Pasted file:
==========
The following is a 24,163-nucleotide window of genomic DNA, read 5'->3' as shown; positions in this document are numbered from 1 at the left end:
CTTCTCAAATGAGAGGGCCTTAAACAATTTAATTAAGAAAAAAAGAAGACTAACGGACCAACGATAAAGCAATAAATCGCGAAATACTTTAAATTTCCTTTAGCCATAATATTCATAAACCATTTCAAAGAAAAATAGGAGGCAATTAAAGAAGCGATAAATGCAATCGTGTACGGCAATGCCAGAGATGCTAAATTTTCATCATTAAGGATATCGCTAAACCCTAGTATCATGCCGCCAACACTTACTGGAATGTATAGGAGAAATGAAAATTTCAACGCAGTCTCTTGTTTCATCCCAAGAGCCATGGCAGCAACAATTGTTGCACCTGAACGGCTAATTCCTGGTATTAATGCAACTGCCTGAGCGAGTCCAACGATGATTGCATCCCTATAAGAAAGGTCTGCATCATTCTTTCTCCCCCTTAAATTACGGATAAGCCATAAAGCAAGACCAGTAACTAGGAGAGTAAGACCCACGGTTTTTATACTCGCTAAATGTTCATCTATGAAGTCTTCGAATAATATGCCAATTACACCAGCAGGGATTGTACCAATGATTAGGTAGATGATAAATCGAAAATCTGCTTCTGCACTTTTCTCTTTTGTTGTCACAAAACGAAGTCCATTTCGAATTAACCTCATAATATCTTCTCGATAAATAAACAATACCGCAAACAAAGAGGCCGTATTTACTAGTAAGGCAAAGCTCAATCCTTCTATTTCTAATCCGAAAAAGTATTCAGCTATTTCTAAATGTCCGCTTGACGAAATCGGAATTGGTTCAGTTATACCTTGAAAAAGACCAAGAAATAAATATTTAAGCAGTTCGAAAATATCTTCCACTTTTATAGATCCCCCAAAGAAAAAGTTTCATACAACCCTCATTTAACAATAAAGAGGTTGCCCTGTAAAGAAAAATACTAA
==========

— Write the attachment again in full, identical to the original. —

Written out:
The following is a 24,163-nucleotide window of genomic DNA, read 5'->3' as shown; positions in this document are numbered from 1 at the left end:
CTTCTCAAATGAGAGGGCCTTAAACAATTTAATTAAGAAAAAAAGAAGACTAACGGACCAACGATAAAGCAATAAATCGCGAAATACTTTAAATTTCCTTTAGCCATAATATTCATAAACCATTTCAAAGAAAAATAGGAGGCAATTAAAGAAGCGATAAATGCAATCGTGTACGGCAATGCCAGAGATGCTAAATTTTCATCATTAAGGATATCGCTAAACCCTAGTATCATGCCGCCAACACTTACTGGAATGTATAGGAGAAATGAAAATTTCAACGCAGTCTCTTGTTTCATCCCAAGAGCCATGGCAGCAACAATTGTTGCACCTGAACGGCTAATTCCTGGTATTAATGCAACTGCCTGAGCGAGTCCAACGATGATTGCATCCCTATAAGAAAGGTCTGCATCATTCTTTCTCCCCCTTAAATTACGGATAAGCCATAAAGCAAGACCAGTAACTAGGAGAGTAAGACCCACGGTTTTTATACTCGCTAAATGTTCATCTATGAAGTCTTCGAATAATATGCCAATTACACCAGCAGGGATTGTACCAATGATTAGGTAGATGATAAATCGAAAATCTGCTTCTGCACTTTTCTCTTTTGTTGTCACAAAACGAAGTCCATTTCGAATTAACCTCATAATATCTTCTCGATAAATAAACAATACCGCAAACAAAGAGGCCGTATTTACTAGTAAGGCAAAGCTCAATCCTTCTATTTCTAATCCGAAAAAGTATTCAGCTATTTCTAAATGTCCGCTTGACGAAATCGGAATTGGTTCAGTTATACCTTGAAAAAGACCAAGAAATAAATATTTAAGCAGTTCGAAAATATCTTCCACTTTTATAGATCCCCCAAAGAAAAAGTTTCATACAACCCTCATTTAACAATAAAGAGGTTGCCCTGTAAAGAAAAATACTAA